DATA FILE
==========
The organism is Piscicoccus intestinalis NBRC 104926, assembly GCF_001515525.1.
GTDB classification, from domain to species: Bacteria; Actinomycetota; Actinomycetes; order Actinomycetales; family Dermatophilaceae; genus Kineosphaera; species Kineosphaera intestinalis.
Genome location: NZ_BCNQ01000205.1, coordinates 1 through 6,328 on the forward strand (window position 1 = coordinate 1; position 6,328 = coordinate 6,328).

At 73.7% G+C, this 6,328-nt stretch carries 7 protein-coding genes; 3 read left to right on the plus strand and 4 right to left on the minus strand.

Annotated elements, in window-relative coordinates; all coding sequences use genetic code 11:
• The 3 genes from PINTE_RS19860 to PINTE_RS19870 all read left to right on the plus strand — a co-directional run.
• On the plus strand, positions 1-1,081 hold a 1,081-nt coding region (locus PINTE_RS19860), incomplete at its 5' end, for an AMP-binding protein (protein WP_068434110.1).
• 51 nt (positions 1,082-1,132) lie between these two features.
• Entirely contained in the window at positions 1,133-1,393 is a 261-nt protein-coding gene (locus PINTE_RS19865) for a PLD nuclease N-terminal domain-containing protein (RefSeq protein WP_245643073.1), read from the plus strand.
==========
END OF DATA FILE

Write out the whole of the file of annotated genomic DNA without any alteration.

The organism is Piscicoccus intestinalis NBRC 104926, assembly GCF_001515525.1.
GTDB classification, from domain to species: Bacteria; Actinomycetota; Actinomycetes; order Actinomycetales; family Dermatophilaceae; genus Kineosphaera; species Kineosphaera intestinalis.
Genome location: NZ_BCNQ01000205.1, coordinates 1 through 6,328 on the forward strand (window position 1 = coordinate 1; position 6,328 = coordinate 6,328).

At 73.7% G+C, this 6,328-nt stretch carries 7 protein-coding genes; 3 read left to right on the plus strand and 4 right to left on the minus strand.

Annotated elements, in window-relative coordinates; all coding sequences use genetic code 11:
• The 3 genes from PINTE_RS19860 to PINTE_RS19870 all read left to right on the plus strand — a co-directional run.
• On the plus strand, positions 1-1,081 hold a 1,081-nt coding region (locus PINTE_RS19860), incomplete at its 5' end, for an AMP-binding protein (protein WP_068434110.1).
• 51 nt (positions 1,082-1,132) lie between these two features.
• Entirely contained in the window at positions 1,133-1,393 is a 261-nt protein-coding gene (locus PINTE_RS19865) for a PLD nuclease N-terminal domain-containing protein (RefSeq protein WP_245643073.1), read from the plus strand.